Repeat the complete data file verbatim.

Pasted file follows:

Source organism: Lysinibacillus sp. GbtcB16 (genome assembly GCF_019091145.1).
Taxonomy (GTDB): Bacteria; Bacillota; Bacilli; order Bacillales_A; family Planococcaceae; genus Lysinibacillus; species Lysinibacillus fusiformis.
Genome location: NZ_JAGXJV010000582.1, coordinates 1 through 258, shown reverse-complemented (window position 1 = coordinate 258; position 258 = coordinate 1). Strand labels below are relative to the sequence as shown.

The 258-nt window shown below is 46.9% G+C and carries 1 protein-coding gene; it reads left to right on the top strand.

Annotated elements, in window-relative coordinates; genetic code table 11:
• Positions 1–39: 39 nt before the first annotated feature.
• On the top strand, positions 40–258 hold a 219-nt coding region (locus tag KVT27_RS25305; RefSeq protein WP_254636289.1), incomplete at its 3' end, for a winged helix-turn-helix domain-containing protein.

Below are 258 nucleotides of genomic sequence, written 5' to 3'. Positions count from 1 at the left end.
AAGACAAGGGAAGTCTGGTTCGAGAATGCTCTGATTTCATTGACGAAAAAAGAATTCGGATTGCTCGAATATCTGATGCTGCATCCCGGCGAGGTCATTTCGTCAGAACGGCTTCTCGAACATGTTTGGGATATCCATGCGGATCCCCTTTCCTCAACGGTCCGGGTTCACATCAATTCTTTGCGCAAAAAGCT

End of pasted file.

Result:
Source organism: Lysinibacillus sp. GbtcB16 (genome assembly GCF_019091145.1).
Taxonomy (GTDB): Bacteria; Bacillota; Bacilli; order Bacillales_A; family Planococcaceae; genus Lysinibacillus; species Lysinibacillus fusiformis.
Genome location: NZ_JAGXJV010000582.1, coordinates 1 through 258, shown reverse-complemented (window position 1 = coordinate 258; position 258 = coordinate 1). Strand labels below are relative to the sequence as shown.

The 258-nt window shown below is 46.9% G+C and carries 1 protein-coding gene; it reads left to right on the top strand.

Annotated elements, in window-relative coordinates; genetic code table 11:
• Positions 1–39: 39 nt before the first annotated feature.
• On the top strand, positions 40–258 hold a 219-nt coding region (locus tag KVT27_RS25305; RefSeq protein WP_254636289.1), incomplete at its 3' end, for a winged helix-turn-helix domain-containing protein.

Below are 258 nucleotides of genomic sequence, written 5' to 3'. Positions count from 1 at the left end.
AAGACAAGGGAAGTCTGGTTCGAGAATGCTCTGATTTCATTGACGAAAAAAGAATTCGGATTGCTCGAATATCTGATGCTGCATCCCGGCGAGGTCATTTCGTCAGAACGGCTTCTCGAACATGTTTGGGATATCCATGCGGATCCCCTTTCCTCAACGGTCCGGGTTCACATCAATTCTTTGCGCAAAAAGCT